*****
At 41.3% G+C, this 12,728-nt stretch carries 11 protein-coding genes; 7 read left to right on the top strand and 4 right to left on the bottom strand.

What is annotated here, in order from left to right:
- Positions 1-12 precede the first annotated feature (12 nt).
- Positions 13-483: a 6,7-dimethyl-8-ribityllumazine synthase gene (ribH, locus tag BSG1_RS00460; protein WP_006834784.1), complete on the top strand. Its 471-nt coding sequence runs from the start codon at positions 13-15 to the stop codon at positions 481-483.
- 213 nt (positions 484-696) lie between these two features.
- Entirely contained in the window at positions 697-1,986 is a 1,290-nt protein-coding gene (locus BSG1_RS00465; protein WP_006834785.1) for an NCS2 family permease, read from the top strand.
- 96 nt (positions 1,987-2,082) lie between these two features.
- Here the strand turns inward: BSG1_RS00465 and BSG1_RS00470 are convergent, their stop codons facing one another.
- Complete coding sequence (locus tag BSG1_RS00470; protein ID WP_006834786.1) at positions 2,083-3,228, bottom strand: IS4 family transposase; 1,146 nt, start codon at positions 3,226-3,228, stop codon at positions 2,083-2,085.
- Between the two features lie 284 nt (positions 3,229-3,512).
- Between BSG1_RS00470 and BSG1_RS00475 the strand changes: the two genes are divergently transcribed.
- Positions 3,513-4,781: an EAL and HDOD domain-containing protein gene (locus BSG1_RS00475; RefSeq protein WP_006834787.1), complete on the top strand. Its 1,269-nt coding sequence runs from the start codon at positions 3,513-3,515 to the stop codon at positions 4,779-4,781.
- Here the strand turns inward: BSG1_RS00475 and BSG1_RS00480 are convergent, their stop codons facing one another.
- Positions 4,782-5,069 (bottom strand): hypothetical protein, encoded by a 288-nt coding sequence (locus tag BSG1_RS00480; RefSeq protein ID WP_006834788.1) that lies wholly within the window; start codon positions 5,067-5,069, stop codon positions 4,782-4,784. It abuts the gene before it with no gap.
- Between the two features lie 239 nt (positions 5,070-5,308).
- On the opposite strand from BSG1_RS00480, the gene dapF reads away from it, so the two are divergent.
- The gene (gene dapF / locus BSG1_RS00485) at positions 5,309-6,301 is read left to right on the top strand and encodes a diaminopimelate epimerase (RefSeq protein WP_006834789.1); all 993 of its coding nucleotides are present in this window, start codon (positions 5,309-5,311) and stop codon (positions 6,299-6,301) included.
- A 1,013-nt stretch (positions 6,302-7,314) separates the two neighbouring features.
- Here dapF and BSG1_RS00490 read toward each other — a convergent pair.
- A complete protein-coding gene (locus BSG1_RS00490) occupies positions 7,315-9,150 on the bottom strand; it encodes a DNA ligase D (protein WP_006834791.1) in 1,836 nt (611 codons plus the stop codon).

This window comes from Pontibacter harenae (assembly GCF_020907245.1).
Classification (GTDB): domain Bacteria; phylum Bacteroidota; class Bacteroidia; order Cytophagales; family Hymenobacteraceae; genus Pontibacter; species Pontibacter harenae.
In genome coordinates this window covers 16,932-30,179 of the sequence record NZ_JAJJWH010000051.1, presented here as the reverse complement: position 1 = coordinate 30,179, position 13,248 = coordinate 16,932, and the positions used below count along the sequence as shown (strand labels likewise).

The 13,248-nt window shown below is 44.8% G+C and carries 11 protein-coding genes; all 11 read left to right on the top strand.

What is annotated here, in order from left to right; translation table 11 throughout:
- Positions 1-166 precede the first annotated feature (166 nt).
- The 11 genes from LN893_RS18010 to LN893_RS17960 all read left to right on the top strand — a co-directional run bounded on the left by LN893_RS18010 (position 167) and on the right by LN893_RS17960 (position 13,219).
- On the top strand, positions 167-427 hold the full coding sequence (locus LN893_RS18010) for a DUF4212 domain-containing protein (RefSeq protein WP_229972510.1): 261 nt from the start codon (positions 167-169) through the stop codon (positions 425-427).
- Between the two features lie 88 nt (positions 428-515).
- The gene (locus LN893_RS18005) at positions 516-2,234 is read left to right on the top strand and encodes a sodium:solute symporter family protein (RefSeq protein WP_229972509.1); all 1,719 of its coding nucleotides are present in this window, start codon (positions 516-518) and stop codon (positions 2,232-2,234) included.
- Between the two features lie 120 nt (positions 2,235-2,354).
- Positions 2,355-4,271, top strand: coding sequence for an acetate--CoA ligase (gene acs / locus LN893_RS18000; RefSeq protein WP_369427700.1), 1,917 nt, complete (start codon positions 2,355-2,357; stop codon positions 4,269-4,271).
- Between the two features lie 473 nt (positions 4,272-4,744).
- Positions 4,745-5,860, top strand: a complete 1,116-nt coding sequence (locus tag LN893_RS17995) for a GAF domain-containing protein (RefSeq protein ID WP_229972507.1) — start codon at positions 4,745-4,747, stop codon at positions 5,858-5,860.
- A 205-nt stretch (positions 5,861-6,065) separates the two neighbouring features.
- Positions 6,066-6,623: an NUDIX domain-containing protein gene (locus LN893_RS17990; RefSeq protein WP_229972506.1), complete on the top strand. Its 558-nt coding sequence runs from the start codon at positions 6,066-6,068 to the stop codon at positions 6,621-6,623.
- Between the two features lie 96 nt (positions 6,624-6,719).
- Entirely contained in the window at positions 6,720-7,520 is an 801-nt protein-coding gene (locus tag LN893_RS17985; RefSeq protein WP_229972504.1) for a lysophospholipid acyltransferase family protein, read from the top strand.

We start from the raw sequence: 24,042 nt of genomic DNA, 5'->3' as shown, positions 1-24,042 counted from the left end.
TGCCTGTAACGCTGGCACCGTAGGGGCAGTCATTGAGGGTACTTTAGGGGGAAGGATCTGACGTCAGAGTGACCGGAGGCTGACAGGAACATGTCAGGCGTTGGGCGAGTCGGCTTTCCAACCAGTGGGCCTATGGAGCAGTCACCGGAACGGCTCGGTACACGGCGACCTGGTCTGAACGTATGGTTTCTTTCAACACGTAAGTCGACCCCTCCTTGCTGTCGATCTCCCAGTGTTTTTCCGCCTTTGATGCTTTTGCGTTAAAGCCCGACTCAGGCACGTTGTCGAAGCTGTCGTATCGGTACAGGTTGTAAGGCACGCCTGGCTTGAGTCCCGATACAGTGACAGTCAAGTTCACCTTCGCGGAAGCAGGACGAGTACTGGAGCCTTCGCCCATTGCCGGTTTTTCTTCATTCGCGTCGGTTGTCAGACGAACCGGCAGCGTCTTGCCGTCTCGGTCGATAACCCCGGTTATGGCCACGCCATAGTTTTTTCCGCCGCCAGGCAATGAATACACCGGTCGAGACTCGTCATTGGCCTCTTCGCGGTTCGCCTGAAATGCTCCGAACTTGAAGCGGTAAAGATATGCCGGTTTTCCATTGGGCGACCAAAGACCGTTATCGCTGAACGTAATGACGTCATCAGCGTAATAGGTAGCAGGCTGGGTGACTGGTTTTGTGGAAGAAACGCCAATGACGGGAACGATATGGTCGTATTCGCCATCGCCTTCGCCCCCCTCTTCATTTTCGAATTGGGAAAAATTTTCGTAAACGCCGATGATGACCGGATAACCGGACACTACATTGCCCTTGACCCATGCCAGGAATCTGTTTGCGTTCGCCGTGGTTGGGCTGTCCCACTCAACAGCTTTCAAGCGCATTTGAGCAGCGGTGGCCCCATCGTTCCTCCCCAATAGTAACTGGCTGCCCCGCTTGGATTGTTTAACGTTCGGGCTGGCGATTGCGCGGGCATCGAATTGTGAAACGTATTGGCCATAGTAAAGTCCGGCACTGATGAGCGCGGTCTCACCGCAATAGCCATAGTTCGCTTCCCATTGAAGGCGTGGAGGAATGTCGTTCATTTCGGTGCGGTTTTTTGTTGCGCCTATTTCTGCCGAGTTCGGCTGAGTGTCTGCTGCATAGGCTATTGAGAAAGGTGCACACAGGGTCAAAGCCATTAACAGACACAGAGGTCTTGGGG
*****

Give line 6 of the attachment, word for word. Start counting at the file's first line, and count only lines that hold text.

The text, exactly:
- Entirely contained in the window at positions 697-1,986 is a 1,290-nt protein-coding gene (locus BSG1_RS00465; protein WP_006834785.1) for an NCS2 family permease, read from the top strand.